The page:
Traci Shield is a digital marketing strategist who believes in creating social impact through creative solutions. Through her work she views the world in the lens of what could be as opposed to what is. She’s dedicated to the idea that marketing has the power to create purposeful communities that reflect who we strive to be as humanity.
Traci's marketing journey began at a creative agency who services clients in the entertainment industry such as Lionsgate, Harper Collins, Sony and more. She is also an AmeriCorps alumna through the Public Allies Arizona program where she worked at the Human Services Campus in Phoenix, AZ to alleviate poverty for adults experiencing homelessness. Traci currently works with the United Way of El Paso County to reduce stigmas regarding mental health and increase the community's resilience in response to the August 3rd mass casualty targeting Mexican Americans in an act of domestic terrorism.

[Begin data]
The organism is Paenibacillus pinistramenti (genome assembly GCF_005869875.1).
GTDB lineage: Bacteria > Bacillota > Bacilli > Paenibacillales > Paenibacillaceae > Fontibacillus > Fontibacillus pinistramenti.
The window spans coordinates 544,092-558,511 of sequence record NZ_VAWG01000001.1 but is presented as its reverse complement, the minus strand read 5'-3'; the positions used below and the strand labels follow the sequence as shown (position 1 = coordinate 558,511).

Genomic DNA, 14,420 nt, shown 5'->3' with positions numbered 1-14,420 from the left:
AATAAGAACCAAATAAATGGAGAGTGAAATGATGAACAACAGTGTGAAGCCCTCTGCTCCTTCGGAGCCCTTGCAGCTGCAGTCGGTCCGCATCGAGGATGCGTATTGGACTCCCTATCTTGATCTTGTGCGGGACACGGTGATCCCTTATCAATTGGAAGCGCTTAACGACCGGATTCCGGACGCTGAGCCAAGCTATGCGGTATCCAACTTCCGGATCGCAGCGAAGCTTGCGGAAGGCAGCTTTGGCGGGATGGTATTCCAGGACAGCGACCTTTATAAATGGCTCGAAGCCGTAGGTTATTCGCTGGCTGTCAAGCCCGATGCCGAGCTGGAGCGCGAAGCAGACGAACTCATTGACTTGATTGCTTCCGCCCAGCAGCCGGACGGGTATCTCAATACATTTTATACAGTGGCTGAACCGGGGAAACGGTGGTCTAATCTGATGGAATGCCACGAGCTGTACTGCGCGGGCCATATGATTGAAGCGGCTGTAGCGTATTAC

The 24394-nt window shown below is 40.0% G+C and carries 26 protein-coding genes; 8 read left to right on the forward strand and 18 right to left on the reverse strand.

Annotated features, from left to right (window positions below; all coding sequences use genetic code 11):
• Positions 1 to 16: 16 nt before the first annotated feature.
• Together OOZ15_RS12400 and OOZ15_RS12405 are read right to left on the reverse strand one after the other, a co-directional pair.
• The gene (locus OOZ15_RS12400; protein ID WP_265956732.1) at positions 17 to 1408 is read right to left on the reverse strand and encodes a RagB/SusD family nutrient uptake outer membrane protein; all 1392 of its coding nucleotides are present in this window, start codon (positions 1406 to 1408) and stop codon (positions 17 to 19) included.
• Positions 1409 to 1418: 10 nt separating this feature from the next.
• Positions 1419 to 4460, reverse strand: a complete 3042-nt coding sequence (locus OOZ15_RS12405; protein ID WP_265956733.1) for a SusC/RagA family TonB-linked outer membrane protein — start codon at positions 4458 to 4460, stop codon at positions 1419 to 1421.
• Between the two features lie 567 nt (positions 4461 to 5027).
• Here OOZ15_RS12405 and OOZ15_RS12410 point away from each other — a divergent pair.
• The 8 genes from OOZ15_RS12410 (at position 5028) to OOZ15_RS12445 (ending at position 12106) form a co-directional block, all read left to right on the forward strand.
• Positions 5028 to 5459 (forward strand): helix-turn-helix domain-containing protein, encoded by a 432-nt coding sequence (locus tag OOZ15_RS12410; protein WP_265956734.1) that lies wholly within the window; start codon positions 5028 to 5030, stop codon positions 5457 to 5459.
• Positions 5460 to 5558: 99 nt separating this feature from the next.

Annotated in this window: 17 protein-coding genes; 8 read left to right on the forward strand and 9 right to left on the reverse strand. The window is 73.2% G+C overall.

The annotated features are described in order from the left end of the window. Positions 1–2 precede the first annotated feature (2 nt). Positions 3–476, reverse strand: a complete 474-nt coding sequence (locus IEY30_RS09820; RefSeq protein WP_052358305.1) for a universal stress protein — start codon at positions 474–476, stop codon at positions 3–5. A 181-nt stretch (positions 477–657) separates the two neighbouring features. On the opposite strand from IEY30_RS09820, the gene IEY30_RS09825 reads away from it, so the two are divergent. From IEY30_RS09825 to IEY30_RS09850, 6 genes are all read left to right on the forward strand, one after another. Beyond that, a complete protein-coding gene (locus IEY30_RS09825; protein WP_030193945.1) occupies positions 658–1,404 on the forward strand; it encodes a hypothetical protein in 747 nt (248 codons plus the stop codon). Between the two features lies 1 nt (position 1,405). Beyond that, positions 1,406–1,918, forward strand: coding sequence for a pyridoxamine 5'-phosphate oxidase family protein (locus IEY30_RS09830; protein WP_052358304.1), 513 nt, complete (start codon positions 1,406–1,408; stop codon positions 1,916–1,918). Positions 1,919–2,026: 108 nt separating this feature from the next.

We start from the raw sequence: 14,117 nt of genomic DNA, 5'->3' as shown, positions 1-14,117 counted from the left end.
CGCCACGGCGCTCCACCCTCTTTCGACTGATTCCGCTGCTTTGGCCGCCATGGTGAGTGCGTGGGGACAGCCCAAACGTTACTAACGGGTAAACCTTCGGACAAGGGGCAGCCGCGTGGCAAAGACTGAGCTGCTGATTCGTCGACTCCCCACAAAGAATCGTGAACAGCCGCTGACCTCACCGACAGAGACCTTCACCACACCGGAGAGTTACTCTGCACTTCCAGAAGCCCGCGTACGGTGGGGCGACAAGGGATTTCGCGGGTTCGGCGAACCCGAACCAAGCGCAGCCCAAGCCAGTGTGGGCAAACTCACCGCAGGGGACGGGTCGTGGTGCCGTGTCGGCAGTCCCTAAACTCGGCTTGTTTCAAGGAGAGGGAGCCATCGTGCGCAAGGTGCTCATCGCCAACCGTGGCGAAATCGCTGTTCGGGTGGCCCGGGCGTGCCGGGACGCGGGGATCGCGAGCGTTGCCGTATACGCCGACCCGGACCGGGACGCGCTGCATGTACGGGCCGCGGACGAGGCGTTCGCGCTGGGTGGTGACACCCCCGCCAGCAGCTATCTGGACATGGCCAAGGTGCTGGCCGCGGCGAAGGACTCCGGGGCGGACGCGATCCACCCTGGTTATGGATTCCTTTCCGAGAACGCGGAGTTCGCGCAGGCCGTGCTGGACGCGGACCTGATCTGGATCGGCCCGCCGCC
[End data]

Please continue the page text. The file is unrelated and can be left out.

With her diverse background, Ideas Speak was created to merge Traci’s two passions of mindfulness and marketing along with creativity and conscientiousness. She is motivated by her fellow change makers that continue to leverage their privilege for marginalized communities.
u.s. military spouse
b.s. in political science
digital marketing nerd
We have the privilege to make people listen. We're here to leverage that privilege. We advocate for those who cannot advocate for themselves.
In a content cluttered world, we believe the little things matter more than ever. Have a reason for every decision you make. Don't post just to post.
No one creates movements alone. Together we can shape the world to reflect the humanity we strive for. Engage your audience. Be open to collaboration and feedback. Be flexible with how the world responds.
In order to better the world, we believe in starting with ourselves. Be transparent about continuous learning and embrace growth. Ask questions. You don't know everything and that's okay. Start somewhere.
We are open to differing opinions and continued dialogue. We're not afraid to admit when we've changed our minds. We don't default to defending our beliefs, instead we ask questions to find common ground.